Trust the Planner. Love the Planner. (Part One)

So I broke down and bought a planner. Who cares, right? Everybody has some kind of strategic organization system-or if they should just so happen to be managing your assets somehow, you hope they do.

The thing about having a planner is that I have absolutely no idea what I’m looking for any more. I took a look at every kind of planner out there, painstakingly considering what my options look like and what would be worth the cash. I eventually opted for the brilliant Passion Planner, a long time Kickstarter favorite that had some bumps in the beginning but is now a widely recognized, super effective planning product across multiple industries.

 

File Aug 12, 2 06 23 PMThe problem with working in a digital world is that you need to be able to access your assets digitally. It’s good business to be able to pull up what’s needed with just a few touches-but the problem is, digital technology has not afforded us a device that mimics the art of writing in a tangible, satisfying way. So we’re left with all these clunky machines that we can write on, but that don’t feel like paper.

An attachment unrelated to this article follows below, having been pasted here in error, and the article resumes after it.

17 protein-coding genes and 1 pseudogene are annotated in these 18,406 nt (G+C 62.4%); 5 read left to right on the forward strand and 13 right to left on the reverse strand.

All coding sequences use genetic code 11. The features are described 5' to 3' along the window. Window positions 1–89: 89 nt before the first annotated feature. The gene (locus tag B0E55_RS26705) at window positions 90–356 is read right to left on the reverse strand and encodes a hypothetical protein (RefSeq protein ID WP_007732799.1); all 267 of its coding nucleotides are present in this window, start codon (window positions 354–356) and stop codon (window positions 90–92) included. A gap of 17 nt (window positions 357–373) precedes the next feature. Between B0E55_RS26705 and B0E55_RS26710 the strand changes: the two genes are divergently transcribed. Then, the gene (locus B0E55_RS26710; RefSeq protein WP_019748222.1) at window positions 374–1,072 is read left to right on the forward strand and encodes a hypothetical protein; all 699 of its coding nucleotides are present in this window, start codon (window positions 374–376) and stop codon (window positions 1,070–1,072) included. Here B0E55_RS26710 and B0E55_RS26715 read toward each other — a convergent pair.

Dammit touch technology, get with the program.

So, I bought this planner and also an assortment of colorful pens and paper products to keep my crap together. I thought if I color-coded and organized my life, it would somehow make me into a happier person.

Turns out, the only true delight I get from my planner is when I complete a task and mark itoff. One of my chief joys in life is making sure that I get stuff done and have my shit together. As it turns out you don’t really need to cross a task off to feel good about it. Checking the little checkbox on my iTasks would have done that for me.

So over this next week, me and this planner are going to have a little bit of a different relationship. I’m going to use it to track work appointments and such, but in terms of a to do list it is going to be kept strictly for me to explore my personal to dos. Like every workaholic, I often ignore things like nourishment and exercise in favor of working on a website or getting a marketing program running. The end result is higher productivity, but it’s also eventually burn out-the only true productivity killer out there besides death or dismemberment.

Anyway, it’s a work in progress. I’ll let you know how it goes!

 

Amber Turrill

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